The study, led by academics at the University of Bristol in collaboration with the Murdoch Children’s Research Institute in Australia, is the first to identify that frequent adolescent cannabis use may also carry intergenerational risks.
Maternal tobacco or cannabis use in pregnancy is linked to babies being born preterm and having low birth weight, raising the risks for health problems in these babies. Substance use in pregnancy tends to be a continuation of use that started before pregnancy, raising a question of whether use in pregnancy or before could be associated with a baby’s early growth.
The collaborative research team used the prospective cohort from the Australian Victorian Adolescent Health Cohort Study (VAHCS) and Victorian Intergenerational Health Cohort Study (VIHCS), with parents recruited to the study when they were in secondary school and followed up until they started having children in their late 20s and 30s; their children were then recruited into a new study.
The researchers found babies born to parents (aged 29 and over) who had used cannabis every day for a period of time between the ages of 15-17 were estimated to be considerably more likely to be born preterm or to have a low birth weight, when compared to babies born to parents who hadn’t used cannabis as teenagers. This effect was limited to people using cannabis at the highest levels of frequency.
The findings are the results of a 20-year prospective study, following parents from their teenage years into their 30s, which found that 20 per cent of all preterm births to study participants occurred in parents who had used cannabis daily during their teenage years.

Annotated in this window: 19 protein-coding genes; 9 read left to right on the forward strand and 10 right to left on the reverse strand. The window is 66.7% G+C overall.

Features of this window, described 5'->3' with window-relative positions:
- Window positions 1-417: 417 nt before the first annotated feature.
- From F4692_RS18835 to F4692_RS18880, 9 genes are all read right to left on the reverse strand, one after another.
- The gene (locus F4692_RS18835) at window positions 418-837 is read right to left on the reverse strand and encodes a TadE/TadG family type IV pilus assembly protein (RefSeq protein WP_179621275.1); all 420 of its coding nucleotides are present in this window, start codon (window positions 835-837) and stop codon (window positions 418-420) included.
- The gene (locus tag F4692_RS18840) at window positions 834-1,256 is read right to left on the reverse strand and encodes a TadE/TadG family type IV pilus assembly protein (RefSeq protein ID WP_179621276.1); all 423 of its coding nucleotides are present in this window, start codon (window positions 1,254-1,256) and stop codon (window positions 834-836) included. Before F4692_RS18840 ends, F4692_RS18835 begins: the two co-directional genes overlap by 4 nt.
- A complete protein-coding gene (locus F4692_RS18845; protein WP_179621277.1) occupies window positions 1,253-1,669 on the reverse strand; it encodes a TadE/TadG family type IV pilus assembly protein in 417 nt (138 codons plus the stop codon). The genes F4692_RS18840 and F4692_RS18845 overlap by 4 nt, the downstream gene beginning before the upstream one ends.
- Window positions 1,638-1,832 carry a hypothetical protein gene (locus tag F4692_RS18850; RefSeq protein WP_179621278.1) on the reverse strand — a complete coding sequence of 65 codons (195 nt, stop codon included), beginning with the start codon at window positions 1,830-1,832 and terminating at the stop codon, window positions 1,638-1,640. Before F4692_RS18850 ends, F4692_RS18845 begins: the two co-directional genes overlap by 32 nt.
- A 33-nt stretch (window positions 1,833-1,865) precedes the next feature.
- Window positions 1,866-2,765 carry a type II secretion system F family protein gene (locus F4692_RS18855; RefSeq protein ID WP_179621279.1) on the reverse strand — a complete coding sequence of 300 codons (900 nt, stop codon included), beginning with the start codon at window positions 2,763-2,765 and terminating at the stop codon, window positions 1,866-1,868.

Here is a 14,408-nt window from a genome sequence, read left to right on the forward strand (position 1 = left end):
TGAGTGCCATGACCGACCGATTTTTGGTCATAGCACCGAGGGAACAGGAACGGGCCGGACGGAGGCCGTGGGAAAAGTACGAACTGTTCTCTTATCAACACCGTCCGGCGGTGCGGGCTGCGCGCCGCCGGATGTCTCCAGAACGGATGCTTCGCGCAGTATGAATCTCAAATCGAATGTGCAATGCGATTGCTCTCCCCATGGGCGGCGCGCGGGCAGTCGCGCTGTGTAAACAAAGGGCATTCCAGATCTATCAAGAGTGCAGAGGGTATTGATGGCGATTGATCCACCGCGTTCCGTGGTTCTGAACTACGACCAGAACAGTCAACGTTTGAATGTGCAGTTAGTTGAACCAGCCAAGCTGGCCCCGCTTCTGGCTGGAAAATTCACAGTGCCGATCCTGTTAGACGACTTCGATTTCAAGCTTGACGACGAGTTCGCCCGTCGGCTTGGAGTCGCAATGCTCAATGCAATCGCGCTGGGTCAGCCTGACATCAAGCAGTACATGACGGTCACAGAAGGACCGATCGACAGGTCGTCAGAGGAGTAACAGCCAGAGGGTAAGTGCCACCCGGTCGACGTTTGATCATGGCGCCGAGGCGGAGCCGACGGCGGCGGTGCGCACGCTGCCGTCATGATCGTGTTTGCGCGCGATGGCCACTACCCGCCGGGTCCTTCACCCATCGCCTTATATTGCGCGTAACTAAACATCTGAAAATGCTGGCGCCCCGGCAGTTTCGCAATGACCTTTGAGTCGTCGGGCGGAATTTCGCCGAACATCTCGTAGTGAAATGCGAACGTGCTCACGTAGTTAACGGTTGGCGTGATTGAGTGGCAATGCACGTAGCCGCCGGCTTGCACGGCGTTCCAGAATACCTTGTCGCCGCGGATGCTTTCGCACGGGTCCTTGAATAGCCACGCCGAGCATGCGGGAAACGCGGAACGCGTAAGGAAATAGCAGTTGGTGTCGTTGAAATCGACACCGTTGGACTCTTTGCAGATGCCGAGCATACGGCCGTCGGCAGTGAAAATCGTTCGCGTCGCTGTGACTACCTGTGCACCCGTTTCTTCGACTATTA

Dr Lindsey Hines, Research Fellow in Bristol Medical School: Population Health Sciences (PHS) at the University of Bristol, said: “Cannabis is the most commonly used illicit drug amongst teenagers. There is already evidence that frequent adolescent cannabis use increases the risks for poor mental health, but our results indicate there may be further effects that individuals may not anticipate.
“As regulations around legal use liberalize, there is a possibility that adolescent use may increase in some countries. These findings provide additional motivation for ensuring that policy changes do not lead to greater adolescent use.”
George Patton, Professorial Fellow in Adolescent Health Research with the University of Melbourne and Murdoch Children’s Research Institute, added: “The more we study heavy cannabis use in the teens, the more problematic it looks.
Given growing political and industry drivers for legalization of use, there is a pressing need for bigger and better research into understanding harms arising from heavy adolescent use.”
This is the first study to use a prospective cohort to explore associations between pre-conception substance use and birth outcomes, and the findings need to be tested in other samples.
Given the study’s participants were both mothers or fathers of the babies and that heavy teenage use is most common in boys, these findings are particularly important for males.
Further research is needed to compare outcomes for men and women, as well as to understand the biological mechanisms or social conditions that might drive these associations.